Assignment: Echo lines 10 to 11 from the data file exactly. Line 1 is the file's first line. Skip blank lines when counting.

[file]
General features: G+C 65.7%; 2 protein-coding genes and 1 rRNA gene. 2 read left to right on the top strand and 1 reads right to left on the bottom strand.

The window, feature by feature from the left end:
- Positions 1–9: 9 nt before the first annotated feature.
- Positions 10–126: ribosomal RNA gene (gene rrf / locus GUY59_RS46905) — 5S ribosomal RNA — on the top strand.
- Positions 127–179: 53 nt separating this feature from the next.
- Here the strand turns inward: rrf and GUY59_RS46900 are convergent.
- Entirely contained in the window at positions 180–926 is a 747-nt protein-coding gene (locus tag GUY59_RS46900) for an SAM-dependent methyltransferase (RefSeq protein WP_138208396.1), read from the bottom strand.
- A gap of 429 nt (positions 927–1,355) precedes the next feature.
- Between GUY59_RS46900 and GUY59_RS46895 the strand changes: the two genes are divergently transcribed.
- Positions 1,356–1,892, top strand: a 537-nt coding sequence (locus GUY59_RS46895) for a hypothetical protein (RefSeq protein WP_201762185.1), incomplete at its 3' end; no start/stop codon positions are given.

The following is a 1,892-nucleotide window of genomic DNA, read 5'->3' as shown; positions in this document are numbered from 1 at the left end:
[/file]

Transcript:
- Positions 1,356–1,892, top strand: a 537-nt coding sequence (locus GUY59_RS46895) for a hypothetical protein (RefSeq protein WP_201762185.1), incomplete at its 3' end; no start/stop codon positions are given.

The following is a 1,892-nucleotide window of genomic DNA, read 5'->3' as shown; positions in this document are numbered from 1 at the left end: